The world is on Fire

The world is on fire. Or so it appears in this image from NASA’s Worldview. The red points overlaid on the image designate those areas that by using thermal bands detect actively burning fires.

Africa seems to have the most concentrated fires. This could be due to the fact that these are most likely agricultural fires. The location, widespread nature, and number of fires suggest that these fires were deliberately set to manage land. Farmers often use fire to return nutrients to the soil and to clear the ground of unwanted plants. While fire helps enhance crops and grasses for pasture, the fires also produce smoke that degrades air quality.

Top image credit NASA Worldview, Earth Observing System Data and Information System (EOSDIS)

Elsewhere the fires, such as in North America are wildfires for the most part. In South America, specifically Chile has had horrendous numbers of wildfires this year. A study conducted by Montana State University found that: “Besides low humidity, high winds and extreme temperatures–some of the same factors contributing to fires raging across the United States–central Chile is experiencing a mega drought and large portions of its diverse native forests have been converted to more flammable tree plantations, the researchers said.”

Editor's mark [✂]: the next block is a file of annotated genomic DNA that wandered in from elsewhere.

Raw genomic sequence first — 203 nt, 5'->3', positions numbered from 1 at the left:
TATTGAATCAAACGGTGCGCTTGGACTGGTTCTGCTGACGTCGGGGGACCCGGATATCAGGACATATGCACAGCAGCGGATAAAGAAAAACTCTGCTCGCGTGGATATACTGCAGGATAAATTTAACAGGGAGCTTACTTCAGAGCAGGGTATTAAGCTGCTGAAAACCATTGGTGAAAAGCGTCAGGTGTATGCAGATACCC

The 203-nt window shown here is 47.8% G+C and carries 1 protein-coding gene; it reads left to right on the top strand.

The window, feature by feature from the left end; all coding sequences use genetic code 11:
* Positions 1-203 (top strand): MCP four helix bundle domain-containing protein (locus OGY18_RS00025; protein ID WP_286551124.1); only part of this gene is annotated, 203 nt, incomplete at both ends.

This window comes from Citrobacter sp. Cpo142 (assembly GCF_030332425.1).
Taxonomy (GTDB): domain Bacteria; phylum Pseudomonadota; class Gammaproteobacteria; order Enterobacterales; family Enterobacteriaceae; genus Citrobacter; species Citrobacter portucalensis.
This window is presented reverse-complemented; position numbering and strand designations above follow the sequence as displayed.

The world is on Fire

Wildfires in the Brazilian Rainforest Creating Cross Country Smoke.  Credit NASA’s Earth Observing System Data and Information System (EOSDIS)

More on this study:

source NASA/Goddard Space Flight Center